Washington, D.C., October
12, 2013—Investing in women’s
employment and improved working conditions can bring dramatic benefits
to both women and businesses, according to a new report released today
by IFC, a member of the World Bank Group.
The report, Investing
in Women´s Employment: Good for Business, Good for Development,
was produced by WINvest, a World Bank Group partnership with the
private sector for promoting women’s employment that includes companies
from diverse regions and sectors. Released at the 2013 World Bank Group/IMF
Annual Meetings in Washington, D.C., the report outlines how investing
in women’s employment has led to enhanced productivity, improved staff
retention, and increased access to talent.
It presents specific examples of how initiatives tailored to women—such
as training, childcare support, health services, and alternative work arrangements—can
enhance business performance while improving working conditions for women
and men. For instance, at Nalt Enterprise, a Vietnamese garment factory,
staff turnover fell by one third after the company established a kindergarten
for workers’ children. Better jobs for women lead to higher income levels
and greater decision-making influence. That has broader societal effects,
increasing household spending on children’s nutrition, health and education.
“We already see the value being delivered by the women currently employed
with us—from traditional roles to Technical Services in our underground
mines to electricians to truck drivers—and we want to do more to strengthen
this gender balance,” said Seamus French, CEO of Anglo American Metallurgical
Coal business, a WINvest member company.
The report fills a critical knowledge gap by offering case studies from
emerging markets showing that investing in women’s employment can yield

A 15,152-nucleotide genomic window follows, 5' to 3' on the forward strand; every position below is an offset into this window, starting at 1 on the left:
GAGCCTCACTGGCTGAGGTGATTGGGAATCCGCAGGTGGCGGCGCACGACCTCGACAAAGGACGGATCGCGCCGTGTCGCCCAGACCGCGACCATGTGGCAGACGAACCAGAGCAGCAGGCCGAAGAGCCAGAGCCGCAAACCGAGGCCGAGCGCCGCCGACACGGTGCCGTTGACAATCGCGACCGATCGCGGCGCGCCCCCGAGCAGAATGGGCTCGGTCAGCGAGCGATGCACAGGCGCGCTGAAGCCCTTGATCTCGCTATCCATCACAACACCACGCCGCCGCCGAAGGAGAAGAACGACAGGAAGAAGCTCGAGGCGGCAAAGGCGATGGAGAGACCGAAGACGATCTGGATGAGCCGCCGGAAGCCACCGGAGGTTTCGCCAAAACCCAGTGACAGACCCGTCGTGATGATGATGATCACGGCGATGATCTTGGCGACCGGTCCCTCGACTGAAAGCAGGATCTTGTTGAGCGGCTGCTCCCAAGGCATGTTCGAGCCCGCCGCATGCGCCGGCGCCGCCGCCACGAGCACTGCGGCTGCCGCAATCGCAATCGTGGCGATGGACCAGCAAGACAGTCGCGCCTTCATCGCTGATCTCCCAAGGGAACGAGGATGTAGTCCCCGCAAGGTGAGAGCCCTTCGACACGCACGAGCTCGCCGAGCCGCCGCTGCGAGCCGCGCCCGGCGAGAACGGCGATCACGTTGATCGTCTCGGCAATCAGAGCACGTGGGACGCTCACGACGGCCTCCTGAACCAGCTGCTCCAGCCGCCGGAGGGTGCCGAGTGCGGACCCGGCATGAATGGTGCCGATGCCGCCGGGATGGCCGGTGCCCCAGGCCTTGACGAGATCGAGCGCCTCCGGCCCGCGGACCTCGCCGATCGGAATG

benefits not only for companies operating in male-dominated industries
such as mining and construction but also in female-dominated sectors like
garments manufacturing and agribusiness. Going forward, WINvest
will focus on creating new products and tools to help companies realize
the benefits of being more inclusive of women employees.
“Women’s participation is critical for meeting the growing need for skilled
labor in emerging markets,” said Atul Mehta, IFC Global Director for Manufacturing,
Agribusiness, and Services. “This report can help companies realize the
business gains of recruiting from a broader pool of talent, how to retain
women, and how to help them maximize their contributions.”
Women workers constitute 40 percent of the world’s workforce. Yet more
than half are engaged in the informal economy, without the benefits and
security of salaried or wage work. Empowering women to participate in full
and productive employment is essential to expanding economic growth and
strengthening companies and communities.
IFC, a member of the World Bank Group, is the largest global development
institution focused exclusively on the private sector. Working with private
enterprises in more than 100 countries, we use our capital, expertise,
and influence to help eliminate extreme poverty and promote shared prosperity.
In FY13, our investments climbed to an all-time high of nearly $25 billion,
leveraging the power of the private sector to create jobs and tackle the
world’s most pressing development challenges. For more information, visit
WINvest (‘Investing in Women’) is the World Bank Group’s global
partnership initiative with the private sector on women's employment. With
a Secretariat housed in IFC, this initiative brings together IFC clients
and private sector partners with a vested interest in substantiating the
business case for improving working conditions and employment opportunities
for women, investigating where and when investments in improved working
conditions for women can result in higher firm productivity. WINvest
was launched at the 2012 IMF/World Bank Group Annual Meetings in Tokyo.